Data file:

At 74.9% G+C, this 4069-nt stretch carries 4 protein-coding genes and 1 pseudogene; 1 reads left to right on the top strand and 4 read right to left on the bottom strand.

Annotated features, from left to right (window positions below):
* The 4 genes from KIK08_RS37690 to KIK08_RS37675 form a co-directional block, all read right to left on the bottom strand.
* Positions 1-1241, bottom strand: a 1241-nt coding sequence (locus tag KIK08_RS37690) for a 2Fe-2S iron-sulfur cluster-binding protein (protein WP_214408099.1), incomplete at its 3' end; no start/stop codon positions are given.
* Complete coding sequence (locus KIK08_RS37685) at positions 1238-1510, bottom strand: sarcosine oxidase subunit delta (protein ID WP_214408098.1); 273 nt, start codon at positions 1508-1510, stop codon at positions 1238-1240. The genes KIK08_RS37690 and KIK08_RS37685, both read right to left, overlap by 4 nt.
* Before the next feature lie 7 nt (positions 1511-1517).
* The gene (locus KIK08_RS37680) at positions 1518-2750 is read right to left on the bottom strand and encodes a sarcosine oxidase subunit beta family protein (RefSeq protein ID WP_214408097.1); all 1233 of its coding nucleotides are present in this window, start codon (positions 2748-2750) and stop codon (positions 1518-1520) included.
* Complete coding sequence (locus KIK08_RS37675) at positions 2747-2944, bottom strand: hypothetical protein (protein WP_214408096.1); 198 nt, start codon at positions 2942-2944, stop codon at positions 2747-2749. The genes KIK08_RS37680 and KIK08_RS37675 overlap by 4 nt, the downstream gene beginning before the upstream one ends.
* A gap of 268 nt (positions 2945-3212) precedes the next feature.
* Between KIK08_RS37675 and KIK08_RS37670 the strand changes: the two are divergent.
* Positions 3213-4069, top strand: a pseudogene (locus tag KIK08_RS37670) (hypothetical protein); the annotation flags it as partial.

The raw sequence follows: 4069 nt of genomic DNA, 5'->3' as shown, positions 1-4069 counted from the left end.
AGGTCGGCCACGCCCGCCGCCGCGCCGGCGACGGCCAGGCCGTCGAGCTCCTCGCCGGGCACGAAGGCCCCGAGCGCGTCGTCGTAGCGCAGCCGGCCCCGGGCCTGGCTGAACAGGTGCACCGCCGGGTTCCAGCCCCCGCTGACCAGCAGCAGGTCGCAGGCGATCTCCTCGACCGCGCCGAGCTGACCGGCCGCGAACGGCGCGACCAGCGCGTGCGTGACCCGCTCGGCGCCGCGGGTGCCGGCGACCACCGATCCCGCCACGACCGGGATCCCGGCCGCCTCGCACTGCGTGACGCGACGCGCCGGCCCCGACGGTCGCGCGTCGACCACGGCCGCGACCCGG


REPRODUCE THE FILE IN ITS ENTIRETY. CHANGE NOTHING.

At 74.9% G+C, this 4069-nt stretch carries 4 protein-coding genes and 1 pseudogene; 1 reads left to right on the top strand and 4 read right to left on the bottom strand.

Annotated features, from left to right (window positions below):
* The 4 genes from KIK08_RS37690 to KIK08_RS37675 form a co-directional block, all read right to left on the bottom strand.
* Positions 1-1241, bottom strand: a 1241-nt coding sequence (locus tag KIK08_RS37690) for a 2Fe-2S iron-sulfur cluster-binding protein (protein WP_214408099.1), incomplete at its 3' end; no start/stop codon positions are given.
* Complete coding sequence (locus KIK08_RS37685) at positions 1238-1510, bottom strand: sarcosine oxidase subunit delta (protein ID WP_214408098.1); 273 nt, start codon at positions 1508-1510, stop codon at positions 1238-1240. The genes KIK08_RS37690 and KIK08_RS37685, both read right to left, overlap by 4 nt.
* Before the next feature lie 7 nt (positions 1511-1517).
* The gene (locus KIK08_RS37680) at positions 1518-2750 is read right to left on the bottom strand and encodes a sarcosine oxidase subunit beta family protein (RefSeq protein ID WP_214408097.1); all 1233 of its coding nucleotides are present in this window, start codon (positions 2748-2750) and stop codon (positions 1518-1520) included.
* Complete coding sequence (locus KIK08_RS37675) at positions 2747-2944, bottom strand: hypothetical protein (protein WP_214408096.1); 198 nt, start codon at positions 2942-2944, stop codon at positions 2747-2749. The genes KIK08_RS37680 and KIK08_RS37675 overlap by 4 nt, the downstream gene beginning before the upstream one ends.
* A gap of 268 nt (positions 2945-3212) precedes the next feature.
* Between KIK08_RS37675 and KIK08_RS37670 the strand changes: the two are divergent.
* Positions 3213-4069, top strand: a pseudogene (locus tag KIK08_RS37670) (hypothetical protein); the annotation flags it as partial.

The raw sequence follows: 4069 nt of genomic DNA, 5'->3' as shown, positions 1-4069 counted from the left end.
AGGTCGGCCACGCCCGCCGCCGCGCCGGCGACGGCCAGGCCGTCGAGCTCCTCGCCGGGCACGAAGGCCCCGAGCGCGTCGTCGTAGCGCAGCCGGCCCCGGGCCTGGCTGAACAGGTGCACCGCCGGGTTCCAGCCCCCGCTGACCAGCAGCAGGTCGCAGGCGATCTCCTCGACCGCGCCGAGCTGACCGGCCGCGAACGGCGCGACCAGCGCGTGCGTGACCCGCTCGGCGCCGCGGGTGCCGGCGACCACCGATCCCGCCACGACCGGGATCCCGGCCGCCTCGCACTGCGTGACGCGACGCGCCGGCCCCGACGGTCGCGCGTCGACCACGGCCGCGACCCGG